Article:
It's worth finding any authoritative research that has been done on the market and buyers' options (and if it doesn't exist, think about even creating it, perhaps via a third party) and having it readily at your disposal. Sure, it's not what you lead with in the first conversation, perhaps. But when a customer seems to need to do their research on all their options, help them discover and assess all of their other options, in as trustworthy a way as possible. 

Because the sooner the customer feels comfortable that they've assessed all their options and you're still the right choice, the sooner they'll be able to say yes.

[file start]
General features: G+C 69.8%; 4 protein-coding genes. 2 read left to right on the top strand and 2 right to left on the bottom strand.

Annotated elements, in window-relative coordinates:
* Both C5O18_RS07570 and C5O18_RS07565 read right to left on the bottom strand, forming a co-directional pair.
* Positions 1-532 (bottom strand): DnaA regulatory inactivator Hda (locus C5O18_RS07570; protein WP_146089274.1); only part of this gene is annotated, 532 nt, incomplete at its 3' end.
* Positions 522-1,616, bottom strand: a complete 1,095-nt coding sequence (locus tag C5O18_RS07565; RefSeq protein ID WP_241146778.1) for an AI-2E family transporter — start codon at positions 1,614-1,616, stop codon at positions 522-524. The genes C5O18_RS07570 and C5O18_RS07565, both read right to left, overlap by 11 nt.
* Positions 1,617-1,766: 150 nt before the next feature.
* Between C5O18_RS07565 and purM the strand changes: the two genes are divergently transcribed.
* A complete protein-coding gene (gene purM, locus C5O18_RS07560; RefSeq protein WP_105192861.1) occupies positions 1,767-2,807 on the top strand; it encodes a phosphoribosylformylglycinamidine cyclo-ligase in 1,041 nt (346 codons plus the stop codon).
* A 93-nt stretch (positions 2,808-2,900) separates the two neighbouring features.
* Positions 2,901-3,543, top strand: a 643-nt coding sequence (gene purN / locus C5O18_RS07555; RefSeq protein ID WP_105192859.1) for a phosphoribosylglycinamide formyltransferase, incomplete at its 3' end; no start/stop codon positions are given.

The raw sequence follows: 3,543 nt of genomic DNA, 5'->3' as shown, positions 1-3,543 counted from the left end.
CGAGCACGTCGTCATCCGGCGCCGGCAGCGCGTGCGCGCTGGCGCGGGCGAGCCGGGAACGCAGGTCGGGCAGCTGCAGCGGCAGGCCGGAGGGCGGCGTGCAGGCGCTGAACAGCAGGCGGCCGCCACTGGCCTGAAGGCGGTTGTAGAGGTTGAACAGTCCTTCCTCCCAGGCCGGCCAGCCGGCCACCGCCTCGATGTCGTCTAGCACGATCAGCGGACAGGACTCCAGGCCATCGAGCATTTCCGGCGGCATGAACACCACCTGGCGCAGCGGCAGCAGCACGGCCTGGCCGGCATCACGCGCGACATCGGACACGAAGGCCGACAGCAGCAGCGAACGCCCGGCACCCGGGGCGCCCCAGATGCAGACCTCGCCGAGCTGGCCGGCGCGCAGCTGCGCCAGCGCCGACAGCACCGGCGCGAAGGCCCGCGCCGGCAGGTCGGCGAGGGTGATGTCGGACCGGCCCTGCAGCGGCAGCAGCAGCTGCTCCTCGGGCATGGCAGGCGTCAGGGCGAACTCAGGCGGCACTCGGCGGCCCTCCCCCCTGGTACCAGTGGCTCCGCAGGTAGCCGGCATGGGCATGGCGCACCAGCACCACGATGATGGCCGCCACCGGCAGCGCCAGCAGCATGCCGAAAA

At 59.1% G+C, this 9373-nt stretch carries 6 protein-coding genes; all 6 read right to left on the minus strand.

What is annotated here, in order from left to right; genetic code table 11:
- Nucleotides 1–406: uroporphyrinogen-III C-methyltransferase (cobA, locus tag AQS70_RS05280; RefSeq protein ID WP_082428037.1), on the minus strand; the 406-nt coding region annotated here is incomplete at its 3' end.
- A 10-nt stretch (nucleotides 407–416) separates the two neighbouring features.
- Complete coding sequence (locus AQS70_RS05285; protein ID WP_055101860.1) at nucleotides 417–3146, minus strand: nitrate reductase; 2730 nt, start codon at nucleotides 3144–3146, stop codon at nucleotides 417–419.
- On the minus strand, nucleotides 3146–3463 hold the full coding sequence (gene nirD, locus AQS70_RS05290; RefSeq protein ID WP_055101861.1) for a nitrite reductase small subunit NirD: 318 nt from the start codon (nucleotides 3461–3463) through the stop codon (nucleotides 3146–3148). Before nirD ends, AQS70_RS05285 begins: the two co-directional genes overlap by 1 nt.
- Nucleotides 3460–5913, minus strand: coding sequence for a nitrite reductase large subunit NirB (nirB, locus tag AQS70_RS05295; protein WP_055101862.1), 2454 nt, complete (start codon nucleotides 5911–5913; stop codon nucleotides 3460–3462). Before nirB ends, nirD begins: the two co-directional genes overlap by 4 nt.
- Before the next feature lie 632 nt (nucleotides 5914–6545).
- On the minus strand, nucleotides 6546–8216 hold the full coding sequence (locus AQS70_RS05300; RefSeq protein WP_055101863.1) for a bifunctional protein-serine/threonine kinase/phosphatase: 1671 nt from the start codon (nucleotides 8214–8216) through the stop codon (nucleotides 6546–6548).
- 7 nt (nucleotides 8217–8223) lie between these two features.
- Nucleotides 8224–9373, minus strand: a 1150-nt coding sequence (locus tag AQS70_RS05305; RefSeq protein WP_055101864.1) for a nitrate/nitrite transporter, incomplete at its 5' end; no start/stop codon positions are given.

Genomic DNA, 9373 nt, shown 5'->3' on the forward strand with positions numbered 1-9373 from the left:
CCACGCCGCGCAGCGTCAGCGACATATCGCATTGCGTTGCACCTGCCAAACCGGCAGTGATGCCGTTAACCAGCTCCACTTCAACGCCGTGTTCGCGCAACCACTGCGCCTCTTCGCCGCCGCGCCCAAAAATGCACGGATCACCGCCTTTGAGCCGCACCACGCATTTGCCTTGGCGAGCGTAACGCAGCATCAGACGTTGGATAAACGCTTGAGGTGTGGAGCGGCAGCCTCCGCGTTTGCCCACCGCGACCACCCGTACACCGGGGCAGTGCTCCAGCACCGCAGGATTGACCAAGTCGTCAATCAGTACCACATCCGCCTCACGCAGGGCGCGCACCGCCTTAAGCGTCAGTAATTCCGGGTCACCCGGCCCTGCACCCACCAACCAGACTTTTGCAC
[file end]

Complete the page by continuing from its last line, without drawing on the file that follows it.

Providing transparent information might not only help them get there sooner, it might also help you build a relationship with them. And if you don't stack up well against the competition in a transparent comparison, perhaps you're not supposed to be selling to that customer anyway.

Just a thought.


Whether it's these or in other ways, get more aggressive about creating a sense of urgency with your prospective customers. You can't assume your channel partners are going to be competent at finding and closing deals. You can't assume customers are going to recognize and act upon good value in a timely fashion. Force the action. Or move on to the next sale quickly.